01/01/2003 - 02/01/2003 02/01/2003 - 03/01/2003 03/01/2003 - 04/01/2003 04/01/2003 - 05/01/2003 05/01/2003 - 06/01/2003 06/01/2003 - 07/01/2003 07/01/2003 - 08/01/2003 08/01/2003 - 09/01/2003 09/01/2003 - 10/01/2003 10/01/2003 - 11/01/2003 11/01/2003 - 12/01/2003 12/01/2003 - 01/01/2004 01/01/2004 - 02/01/2004 02/01/2004 - 03/01/2004 03/01/2004 - 04/01/2004 04/01/2004 - 05/01/2004 05/01/2004 - 06/01/2004 06/01/2004 - 07/01/2004 07/01/2004 - 08/01/2004 08/01/2004 - 09/01/2004 09/01/2004 - 10/01/2004 10/01/2004 - 11/01/2004 11/01/2004 - 12/01/2004 12/01/2004 - 01/01/2005 01/01/2005 - 02/01/2005 02/01/2005 - 03/01/2005 03/01/2005 - 04/01/2005 04/01/2005 - 05/01/2005 05/01/2005 - 06/01/2005 06/01/2005 - 07/01/2005 07/01/2005 - 08/01/2005 08/01/2005 - 09/01/2005 09/01/2005 - 10/01/2005 10/01/2005 - 11/01/2005 11/01/2005 - 12/01/2005 12/01/2005 - 01/01/2006 01/01/2006 - 02/01/2006 02/01/2006 - 03/01/2006 03/01/2006 - 04/01/2006 04/01/2006 - 05/01/2006 05/01/2006 - 06/01/2006 06/01/2006 - 07/01/2006 07/01/2006 - 08/01/2006 08/01/2006 - 09/01/2006 09/01/2006 - 10/01/2006 10/01/2006 - 11/01/2006 11/01/2006 - 12/01/2006 12/01/2006 - 01/01/2007 01/01/2007 - 02/01/2007 02/01/2007 - 03/01/2007 03/01/2007 - 04/01/2007 04/01/2007 - 05/01/2007 05/01/2007 - 06/01/2007 06/01/2007 - 07/01/2007 07/01/2007 - 08/01/2007 08/01/2007 - 09/01/2007 09/01/2007 - 10/01/2007 10/01/2007 - 11/01/2007 11/01/2007 - 12/01/2007 12/01/2007 - 01/01/2008 01/01/2008 - 02/01/2008 02/01/2008 - 03/01/2008 03/01/2008 - 04/01/2008 04/01/2008 - 05/01/2008 05/01/2008 - 06/01/2008 06/01/2008 - 07/01/2008 07/01/2008 - 08/01/2008 08/01/2008 - 09/01/2008 09/01/2008 - 10/01/2008 10/01/2008 - 11/01/2008 11/01/2008 - 12/01/2008 12/01/2008 - 01/01/2009 01/01/2009 - 02/01/2009 02/01/2009 - 03/01/2009 03/01/2009 - 04/01/2009 04/01/2009 - 05/01/2009 05/01/2009 - 06/01/2009 06/01/2009 - 07/01/2009 07/01/2009 - 08/01/2009 08/01/2009 - 09/01/2009 09/01/2009 - 10/01/2009 10/01/2009 - 11/01/2009 11/01/2009 - 12/01/2009 12/01/2009 - 01/01/2010 01/01/2010 - 02/01/2010 02/01/2010 - 03/01/2010 03/01/2010 - 04/01/2010 04/01/2010 - 05/01/2010 05/01/2010 - 06/01/2010 06/01/2010 - 07/01/2010 07/01/2010 - 08/01/2010 08/01/2010 - 09/01/2010 09/01/2010 - 10/01/2010 10/01/2010 - 11/01/2010 11/01/2010 - 12/01/2010 12/01/2010 - 01/01/2011 01/01/2011 - 02/01/2011 02/01/2011 - 03/01/2011 03/01/2011 - 04/01/2011 04/01/2011 - 05/01/2011 05/01/2011 - 06/01/2011 06/01/2011 - 07/01/2011 07/01/2011 - 08/01/2011 08/01/2011 - 09/01/2011 09/01/2011 - 10/01/2011 10/01/2011 - 11/01/2011 11/01/2011 - 12/01/2011 12/01/2011 - 01/01/2012 01/01/2012 - 02/01/2012 02/01/2012 - 03/01/2012 03/01/2012 - 04/01/2012 04/01/2012 - 05/01/2012 05/01/2012 - 06/01/2012 06/01/2012 - 07/01/2012 07/01/2012 - 08/01/2012 08/01/2012 - 09/01/2012 09/01/2012 - 10/01/2012 10/01/2012 - 11/01/2012 11/01/2012 - 12/01/2012 12/01/2012 - 01/01/2013 01/01/2013 - 02/01/2013 02/01/2013 - 03/01/2013 03/01/2013 - 04/01/2013 04/01/2013 - 05/01/2013 05/01/2013 - 06/01/2013 06/01/2013 - 07/01/2013 07/01/2013 - 08/01/2013 08/01/2013 - 09/01/2013 09/01/2013 - 10/01/2013 10/01/2013 - 11/01/2013 11/01/2013 - 12/01/2013 12/01/2013 - 01/01/2014 01/01/2014 - 02/01/2014 02/01/2014 - 03/01/2014 03/01/2014 - 04/01/2014 04/01/2014 - 05/01/2014 05/01/2014 - 06/01/2014 06/01/2014 - 07/01/2014 07/01/2014 - 08/01/2014 08/01/2014 - 09/01/2014 09/01/2014 - 10/01/2014 10/01/2014 - 11/01/2014 11/01/2014 - 12/01/2014 12/01/2014 - 01/01/2015 01/01/2015 - 02/01/2015 02/01/2015 - 03/01/2015 03/01/2015 - 04/01/2015 04/01/2015 - 05/01/2015 05/01/2015 - 06/01/2015 06/01/2015 - 07/01/2015 07/01/2015 - 08/01/2015 08/01/2015 - 09/01/2015 09/01/2015 - 10/01/2015 10/01/2015 - 11/01/2015 11/01/2015 - 12/01/2015 12/01/2015 - 01/01/2016 01/01/2016 - 02/01/2016 02/01/2016 - 03/01/2016 03/01/2016 - 04/01/2016 04/01/2016 - 05/01/2016 05/01/2016 - 06/01/2016 06/01/2016 - 07/01/2016 07/01/2016 - 08/01/2016 08/01/2016 - 09/01/2016 09/01/2016 - 10/01/2016 10/01/2016 - 11/01/2016 11/01/2016 - 12/01/2016 12/01/2016 - 01/01/2017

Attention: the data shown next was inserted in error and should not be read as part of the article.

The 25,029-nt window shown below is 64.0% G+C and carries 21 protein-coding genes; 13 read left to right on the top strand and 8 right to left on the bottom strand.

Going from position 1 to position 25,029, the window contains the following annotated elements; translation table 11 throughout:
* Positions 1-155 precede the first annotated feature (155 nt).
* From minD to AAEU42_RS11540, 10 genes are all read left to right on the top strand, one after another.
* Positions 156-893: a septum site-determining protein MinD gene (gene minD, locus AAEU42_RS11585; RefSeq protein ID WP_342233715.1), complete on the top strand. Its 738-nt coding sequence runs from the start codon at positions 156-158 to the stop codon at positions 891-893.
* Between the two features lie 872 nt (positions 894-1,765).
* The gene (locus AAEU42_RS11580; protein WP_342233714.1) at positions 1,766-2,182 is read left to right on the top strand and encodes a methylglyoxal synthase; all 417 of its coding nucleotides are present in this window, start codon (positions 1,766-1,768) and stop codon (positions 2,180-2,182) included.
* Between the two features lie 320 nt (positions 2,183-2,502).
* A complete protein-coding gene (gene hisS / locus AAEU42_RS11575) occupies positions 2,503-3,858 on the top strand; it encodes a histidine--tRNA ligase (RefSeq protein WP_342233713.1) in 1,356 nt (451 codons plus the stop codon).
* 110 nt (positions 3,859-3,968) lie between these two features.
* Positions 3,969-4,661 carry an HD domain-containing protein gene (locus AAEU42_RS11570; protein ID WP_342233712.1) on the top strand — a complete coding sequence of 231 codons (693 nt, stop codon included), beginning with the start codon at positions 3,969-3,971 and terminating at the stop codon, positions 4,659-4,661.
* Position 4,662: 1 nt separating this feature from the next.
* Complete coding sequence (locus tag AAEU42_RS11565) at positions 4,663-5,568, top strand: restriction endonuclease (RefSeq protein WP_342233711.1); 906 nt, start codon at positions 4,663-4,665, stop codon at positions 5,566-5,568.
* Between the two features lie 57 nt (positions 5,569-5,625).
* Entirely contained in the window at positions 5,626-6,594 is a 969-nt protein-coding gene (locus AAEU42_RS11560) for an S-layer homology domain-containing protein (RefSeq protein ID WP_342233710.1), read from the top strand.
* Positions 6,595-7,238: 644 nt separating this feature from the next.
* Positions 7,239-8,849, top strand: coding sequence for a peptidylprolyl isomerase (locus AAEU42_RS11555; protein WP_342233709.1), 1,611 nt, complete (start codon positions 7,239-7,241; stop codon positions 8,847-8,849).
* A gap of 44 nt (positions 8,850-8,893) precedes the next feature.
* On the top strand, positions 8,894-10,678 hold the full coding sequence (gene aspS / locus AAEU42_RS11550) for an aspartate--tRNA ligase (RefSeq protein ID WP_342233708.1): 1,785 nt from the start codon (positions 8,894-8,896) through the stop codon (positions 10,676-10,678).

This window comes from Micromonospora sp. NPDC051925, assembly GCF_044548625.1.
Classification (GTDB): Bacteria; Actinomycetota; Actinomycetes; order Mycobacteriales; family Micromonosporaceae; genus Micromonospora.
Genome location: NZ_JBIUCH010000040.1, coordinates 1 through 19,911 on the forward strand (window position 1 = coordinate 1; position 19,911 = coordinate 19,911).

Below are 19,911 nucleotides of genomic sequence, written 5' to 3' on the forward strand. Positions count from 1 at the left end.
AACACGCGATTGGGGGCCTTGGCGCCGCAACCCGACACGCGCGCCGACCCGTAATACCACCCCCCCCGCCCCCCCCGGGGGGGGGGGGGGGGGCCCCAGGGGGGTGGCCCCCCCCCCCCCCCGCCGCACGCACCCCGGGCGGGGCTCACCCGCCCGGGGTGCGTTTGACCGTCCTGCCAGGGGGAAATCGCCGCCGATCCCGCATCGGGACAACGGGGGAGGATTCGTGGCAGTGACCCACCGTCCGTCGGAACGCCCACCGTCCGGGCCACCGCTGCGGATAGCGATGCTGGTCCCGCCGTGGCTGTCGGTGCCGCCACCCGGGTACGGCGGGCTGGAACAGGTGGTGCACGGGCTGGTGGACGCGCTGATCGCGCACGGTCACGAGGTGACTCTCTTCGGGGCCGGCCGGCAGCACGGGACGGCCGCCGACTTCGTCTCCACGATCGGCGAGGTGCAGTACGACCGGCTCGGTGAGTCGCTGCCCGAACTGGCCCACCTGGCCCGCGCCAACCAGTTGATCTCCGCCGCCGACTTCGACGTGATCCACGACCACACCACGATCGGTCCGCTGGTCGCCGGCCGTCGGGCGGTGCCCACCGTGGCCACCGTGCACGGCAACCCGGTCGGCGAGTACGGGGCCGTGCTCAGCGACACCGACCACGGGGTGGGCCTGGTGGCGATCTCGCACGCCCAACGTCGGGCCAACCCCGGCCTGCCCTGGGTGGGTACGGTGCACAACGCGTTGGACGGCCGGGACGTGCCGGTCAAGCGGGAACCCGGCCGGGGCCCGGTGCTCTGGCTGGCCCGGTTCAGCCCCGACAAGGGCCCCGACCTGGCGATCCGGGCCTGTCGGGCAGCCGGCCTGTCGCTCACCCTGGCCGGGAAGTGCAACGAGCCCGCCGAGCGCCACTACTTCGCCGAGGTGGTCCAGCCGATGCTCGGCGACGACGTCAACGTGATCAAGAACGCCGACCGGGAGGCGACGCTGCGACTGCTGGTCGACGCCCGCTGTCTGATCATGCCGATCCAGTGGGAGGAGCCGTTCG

This page is powered by Blogger. Isn't yours?